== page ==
Published in 1992, in Detective Comics issue #651, A Bullet for Bullock is a standalone Batman tale written by Chuck Dixon, with art by Graham Nolan. Presented as a mystery/detective piece, the story focuses on Detective Harvey Bullock and the multiple attempts made on his life by an unknown assailant.
What happens in Batman: A Bullet for Bullock?
On a rainy evening, while on his way home from work, Gotham City Police Detective, Harvey Bullock finds himself the target of a drive-by shooting. Bullock survives the attempt on his life, but is understandably shaken – and this drive-by shooting is just the latest incident in a series of threats.
Keen to discover the identity of the mystery shooter, Bullock enlists the help of Batman. The Caped Crusader is cautious about taking on the case, but after agreeing to help Bullock he works through a list of suspects that hold a grudge against the detective.
Believing he has narrowed the list down to the most likely culprit, Batman joins Bullock as they apprehend the supposed shooter. But the person they believe to be the would-be killer is not the perpetrator and that means someone else is gunning for Bullock.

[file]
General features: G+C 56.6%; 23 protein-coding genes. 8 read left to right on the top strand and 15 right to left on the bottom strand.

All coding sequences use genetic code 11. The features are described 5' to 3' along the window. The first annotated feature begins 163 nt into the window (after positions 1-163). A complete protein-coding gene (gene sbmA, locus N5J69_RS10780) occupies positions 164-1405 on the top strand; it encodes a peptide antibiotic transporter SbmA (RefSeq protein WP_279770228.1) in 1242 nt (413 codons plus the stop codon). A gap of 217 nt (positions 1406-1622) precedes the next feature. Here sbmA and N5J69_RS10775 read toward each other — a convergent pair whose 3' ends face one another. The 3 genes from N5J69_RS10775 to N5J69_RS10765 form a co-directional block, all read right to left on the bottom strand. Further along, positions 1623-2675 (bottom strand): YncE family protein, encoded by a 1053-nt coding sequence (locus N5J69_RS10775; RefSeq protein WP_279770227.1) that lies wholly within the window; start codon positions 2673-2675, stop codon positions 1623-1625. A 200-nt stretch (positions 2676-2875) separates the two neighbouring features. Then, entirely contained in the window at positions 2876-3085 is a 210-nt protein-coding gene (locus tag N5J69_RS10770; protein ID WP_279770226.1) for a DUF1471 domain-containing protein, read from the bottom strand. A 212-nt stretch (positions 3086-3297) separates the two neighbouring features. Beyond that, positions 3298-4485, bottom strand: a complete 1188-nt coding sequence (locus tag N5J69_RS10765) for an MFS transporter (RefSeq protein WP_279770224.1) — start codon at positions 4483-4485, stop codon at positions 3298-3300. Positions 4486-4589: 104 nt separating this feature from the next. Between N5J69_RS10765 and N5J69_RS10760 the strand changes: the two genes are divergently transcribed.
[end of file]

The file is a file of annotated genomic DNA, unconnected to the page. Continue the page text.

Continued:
Is Batman: A Bullet for Bullock worth reading?
The beauty of comic books is that the medium can balance different types of stories. One month, an issue can be just one chapter in a sprawling epic, while the next it can be a standalone tale, small in scope and scale.
It is often in these more intimate moments that comic book readers can enjoy some true gems – and that’s what A Bullet for Bullock is. It is a simple, yet effective piece which holds the reader’s attention across its mere 23 pages, to present an engaging slice of escapism.
Boasting beautiful art, and great pacing/storytelling, which is reminiscent of an old detective yarn, A Bullet for Bullock is a satisfying read. It doesn’t attempt to reinvent the wheel, it just delivers the goods in an efficient manner, while proving to be highly entertaining.
Has A Bullet for Bullock been adapted for film?
A Bullet for Bullock has not been adapted for film and I don’t believe it ever will – it is simply not a story which lends itself to the big screen. However, in 1995 the story did provide the basis of a small screen episode of Batman: The Animated Series, also called A Bullet for Bullock.
The animated tale is very faithful to the comic book story – often using similar dialogue. And as with the comic, the TV episode has a noir/detective aesthetic which works very well as a small-scale story.
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